Joseph S. Friedman

Research Summary

I am an associate professor of Electrical & Computer Engineering at The University of Texas at Dallas and director of the NeuroSpinCompute Laboratory. My research objective is to invent, design, and analyze novel logical and neuromorphic computing paradigms that exploit nanoscale phenomena to achieve greater capabilities than conventional CMOS architectures. In sharp contrast to other approaches for beyond-CMOS and spintronic computing, the central theme of my research is to ensure that individual switching elements can be cascaded and integrated in efficient large-scale information processing systems.

Neuromorphic Computing with Magnetic Domain Walls
Magnetic domain wall neurons and synapses emulate the behavior of neurobiological elements through manipulation of magnetic domain walls. The proposed artificial neurons are the first that intrinsically provide the leaking, integrating, firing, and lateral inhibition capabilities without any additional devices or circuitry. This structure is used to perform handwritten digit recognition with 94% accuracy.
Neural Network Recognition & On-Chip Online Learning with STT-MRAM
This project aims to design and demonstrate an online learning circuit that leverages the stochastic switching of STT-MRAM devices to enable on-chip online learning and recognition.
Hardware Security and Trust with Emerging Technologies
Emerging nanotechnologies intrinsically feature three exciting switching phenomena that can be directly applied to hardware security and trust without requiring any hardware overhead: stochasticity, polymorphism, and non-volatility. This project aims to leverage these phenomena to develop security and trust solutions based on a wide range of emerging technologies.

Reversible Skyrmion Logic
Reversible skyrmion logic leverages magnetic skyrmions in the first nanoscale realization of conservative logic, providing a vision for energy-efficient computation. In this system, magnetic skyrmions propagate through a two-dimensional ferromagnetic structure while performing reversible logic operations at the gate junctions. A simple global clock enables direct cascading with the potential for scalable high-speed low-power reversible Boolean and quantum computing.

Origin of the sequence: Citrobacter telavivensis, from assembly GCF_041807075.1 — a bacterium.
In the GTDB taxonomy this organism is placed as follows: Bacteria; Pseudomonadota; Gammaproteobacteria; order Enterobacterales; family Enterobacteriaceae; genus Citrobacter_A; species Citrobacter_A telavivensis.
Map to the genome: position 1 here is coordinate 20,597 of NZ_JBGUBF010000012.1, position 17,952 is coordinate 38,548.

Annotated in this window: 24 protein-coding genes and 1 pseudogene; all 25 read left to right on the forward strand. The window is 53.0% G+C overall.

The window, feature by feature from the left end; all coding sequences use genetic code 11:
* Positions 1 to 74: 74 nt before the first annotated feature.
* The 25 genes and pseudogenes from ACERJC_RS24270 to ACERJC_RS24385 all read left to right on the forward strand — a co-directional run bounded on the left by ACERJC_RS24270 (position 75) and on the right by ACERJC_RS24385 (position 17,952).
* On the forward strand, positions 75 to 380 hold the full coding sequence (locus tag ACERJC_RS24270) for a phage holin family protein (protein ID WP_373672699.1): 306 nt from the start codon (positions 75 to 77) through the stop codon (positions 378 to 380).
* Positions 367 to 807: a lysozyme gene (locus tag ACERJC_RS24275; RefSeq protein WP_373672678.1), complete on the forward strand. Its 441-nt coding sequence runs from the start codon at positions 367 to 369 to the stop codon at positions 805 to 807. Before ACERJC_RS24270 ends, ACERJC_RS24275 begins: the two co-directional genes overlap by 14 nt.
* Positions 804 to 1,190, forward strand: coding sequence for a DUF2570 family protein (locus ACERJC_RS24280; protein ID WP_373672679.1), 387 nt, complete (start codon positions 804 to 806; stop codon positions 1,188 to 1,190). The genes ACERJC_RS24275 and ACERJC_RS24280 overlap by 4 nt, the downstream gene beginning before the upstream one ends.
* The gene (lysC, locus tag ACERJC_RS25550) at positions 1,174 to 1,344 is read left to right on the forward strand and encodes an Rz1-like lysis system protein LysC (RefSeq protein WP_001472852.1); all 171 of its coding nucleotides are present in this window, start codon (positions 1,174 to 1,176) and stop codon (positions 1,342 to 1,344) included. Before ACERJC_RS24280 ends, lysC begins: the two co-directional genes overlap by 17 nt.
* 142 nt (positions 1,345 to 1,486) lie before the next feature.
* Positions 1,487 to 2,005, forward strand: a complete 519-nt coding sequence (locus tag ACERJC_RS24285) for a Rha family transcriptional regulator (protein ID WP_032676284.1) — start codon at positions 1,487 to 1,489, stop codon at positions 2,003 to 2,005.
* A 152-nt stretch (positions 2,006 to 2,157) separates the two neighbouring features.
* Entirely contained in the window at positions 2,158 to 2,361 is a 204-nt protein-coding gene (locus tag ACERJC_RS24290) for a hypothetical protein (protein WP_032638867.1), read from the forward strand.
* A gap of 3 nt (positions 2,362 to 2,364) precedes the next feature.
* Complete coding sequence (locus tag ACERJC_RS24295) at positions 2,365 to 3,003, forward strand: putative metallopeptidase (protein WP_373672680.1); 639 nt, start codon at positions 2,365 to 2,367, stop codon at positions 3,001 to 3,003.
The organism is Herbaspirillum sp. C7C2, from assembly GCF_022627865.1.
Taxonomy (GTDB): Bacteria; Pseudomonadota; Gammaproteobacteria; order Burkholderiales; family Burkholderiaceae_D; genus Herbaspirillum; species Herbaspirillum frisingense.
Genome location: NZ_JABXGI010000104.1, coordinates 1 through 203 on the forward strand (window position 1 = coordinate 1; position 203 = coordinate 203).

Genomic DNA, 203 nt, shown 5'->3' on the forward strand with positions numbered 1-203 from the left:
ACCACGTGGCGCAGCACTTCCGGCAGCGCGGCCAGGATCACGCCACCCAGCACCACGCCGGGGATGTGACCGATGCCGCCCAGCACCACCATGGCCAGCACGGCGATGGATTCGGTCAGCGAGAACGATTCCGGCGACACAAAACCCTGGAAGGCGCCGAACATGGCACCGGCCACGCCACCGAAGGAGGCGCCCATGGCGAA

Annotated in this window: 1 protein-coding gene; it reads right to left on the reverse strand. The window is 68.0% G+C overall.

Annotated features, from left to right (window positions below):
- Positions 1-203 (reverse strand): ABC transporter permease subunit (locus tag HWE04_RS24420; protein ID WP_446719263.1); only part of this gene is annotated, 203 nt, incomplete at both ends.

from Nature Communications 8, 15635 under CC BY 4.0
All-Carbon Spin Logic
In all-carbon spin logic (ACSL), graphene nanoribbons (GNRs) function as spin-diodes connected by carbon nanotubes (CNTs) in accordance with spin-diode logic (SDL). The exceptional properties of low-dimensional carbon, in concert with electromagnetic wave-based signal propagation, provide the potential for Terahertz operation and a 100x improvement in power-delay product.

Toggle Spin-Orbit Torque MRAM with Perpendicular Anisotropy
Magnetoresistive random-access memory (MRAM) promises non-volatility with SRAM-like speed and DRAM-like density and energy-efficiency. However, the efficient spin-orbit torque (SOT) switching of MRAM with perpendicular magnetic anisotropy (PMA) requires complex structures with poor tolerance of noise. To resolve this issue, toggle SOT MRAM with PMA enables robust switching with a simple device structure.

Stochastic Bayesian Inference
Bayesian inference is a powerful approach for integrating independent conflicting information for decision-making and robotics, performed with limited efficiency by general-purpose computers. Excitingly, Bayesian inference can be performed extremely efficiently through stochastic computing with Muller C-elements. This fault-tolerant circuit structure enables naive Bayesian inference with multiple orders of magnitude decrease in AEDP.

Stateful Memristor Logic
The non-volatility of memristors enables stateful logic, in which bits are encoded as binary resistance states. However, an alaysis of the required control circuit shows that when this overhead circuitry is included, stateful memristor logic is one billion times less efficient than conventional CMOS logic!